What are you reading?

A weekly look over the shoulders of our scholar-reviewers

September 30, 2010

Stephen Halliday, lecturer at the Institute of Continuing Education, University of Cambridge, is reading Drew D. Gray's London's Shadows: The Dark Side of the Victorian City (Continuum, 2010). "G. M. Trevelyan wrote that social history was history with the politics left out. Gray takes it a step further: history with the politics and most of the cheerful bits left out, in a fine addition to the literature on urban history. He notes that many criminals emerged from the Victorian prison system 'broken, resentful, malnourished and in many cases mentally disturbed'. Sound familiar?"

Shelley King, professor of English, Queen's University, Canada, is reading Tales for Little Rebels: A Collection of Radical Children's Literature (New York University Press, 2008). "Editors Julia L. Mickenberg, Philip Nel and Jack Zipes bring together a fascinating collection of mostly long-forgotten works for children that gave voice to ideologies counter to the mainstream US Right. Thus far my favourite titbit comes from Pioneer Mother Goose (1934): 'This bloated Pig masters Wall Street, /This little Pig owns your home...This Pig in Congress shouts "War, War!"/All the day long.' Seems prophetic."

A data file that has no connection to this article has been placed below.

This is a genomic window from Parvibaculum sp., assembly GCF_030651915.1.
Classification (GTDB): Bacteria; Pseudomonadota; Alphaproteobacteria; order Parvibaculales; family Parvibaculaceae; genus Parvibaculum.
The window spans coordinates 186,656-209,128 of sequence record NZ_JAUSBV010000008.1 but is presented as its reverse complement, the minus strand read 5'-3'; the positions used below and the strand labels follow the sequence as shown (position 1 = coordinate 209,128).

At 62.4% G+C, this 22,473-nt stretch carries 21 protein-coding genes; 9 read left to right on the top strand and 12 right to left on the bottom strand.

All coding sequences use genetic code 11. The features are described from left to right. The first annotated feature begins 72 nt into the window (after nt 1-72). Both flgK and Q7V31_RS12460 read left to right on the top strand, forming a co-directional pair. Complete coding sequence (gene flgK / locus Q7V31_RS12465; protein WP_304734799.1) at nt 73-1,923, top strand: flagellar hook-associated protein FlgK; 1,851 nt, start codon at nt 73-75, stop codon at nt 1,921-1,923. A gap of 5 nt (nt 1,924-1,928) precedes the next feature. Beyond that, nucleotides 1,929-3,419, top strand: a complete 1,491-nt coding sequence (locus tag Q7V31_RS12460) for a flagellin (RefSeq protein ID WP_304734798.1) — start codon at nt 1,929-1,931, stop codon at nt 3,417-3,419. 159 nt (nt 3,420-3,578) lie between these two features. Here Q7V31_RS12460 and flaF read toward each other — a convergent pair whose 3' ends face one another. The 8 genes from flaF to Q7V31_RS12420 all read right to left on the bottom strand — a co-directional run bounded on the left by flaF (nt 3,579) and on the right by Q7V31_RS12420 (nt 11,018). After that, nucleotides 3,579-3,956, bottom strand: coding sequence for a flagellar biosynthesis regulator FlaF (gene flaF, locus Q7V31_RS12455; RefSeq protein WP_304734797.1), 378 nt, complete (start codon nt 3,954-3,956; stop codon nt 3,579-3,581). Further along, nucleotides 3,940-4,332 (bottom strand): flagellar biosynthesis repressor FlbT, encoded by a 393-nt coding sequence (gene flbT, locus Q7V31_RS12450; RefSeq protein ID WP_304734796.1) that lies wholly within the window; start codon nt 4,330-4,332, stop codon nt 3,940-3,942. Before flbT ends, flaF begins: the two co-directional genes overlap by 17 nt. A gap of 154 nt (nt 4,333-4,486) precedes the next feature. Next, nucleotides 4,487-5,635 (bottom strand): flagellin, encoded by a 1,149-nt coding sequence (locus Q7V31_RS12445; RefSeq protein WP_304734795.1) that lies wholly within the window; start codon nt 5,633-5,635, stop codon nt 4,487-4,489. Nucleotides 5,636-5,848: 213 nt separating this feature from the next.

Marnia Lazreg, professor of sociology, Graduate Center and Hunter College, City University of New York, is re-reading Jane Austen's Pride and Prejudice (Penguin, 2003). "I first read this when I was 15; revisiting it filled me with amazement at the universality of women's condition in spite of cultural differences. It revived memories of women in my family whose lives were circumscribed by social conventions as well as an unequal legal system. Feeling at home in a novel set in 18th-century England is an exhilarating experience."

Katharine Reeve, senior lecturer in English and creative studies, Bath Spa University, is reading David Lodge's Small World: An Academic Romance (Penguin, 1984). "What better tonic for the start of a new year under axe-wielding Tories than re-reading one of Lodge's wonderful campus novels? I'm revisiting the University of Rummidge in 1979 and finding many parallels with 2010. This is laugh-out-loud funny in its deliciously accurate depictions of academic rivalry, sexual liaisons on the conference circuit, desperate academics and departments in disarray. "

Paul A. Taylor is senior lecturer in communications theory, University of Leeds. "Re-reading Jean Paul Sartre's Being and Nothingness (Taylor and Francis, 2003) has convinced me that he has been unjustifiably neglected in recent years - paraphrasing Seinfeld's George Costanza, it's a great book about nothing. For 'light' relief that continues the existential theme, Haruki Murakami's Norwegian Wood (Vintage, 2001) is a poignantly powerful antidote to the lobotomising effects of happy-clappy kitsch."

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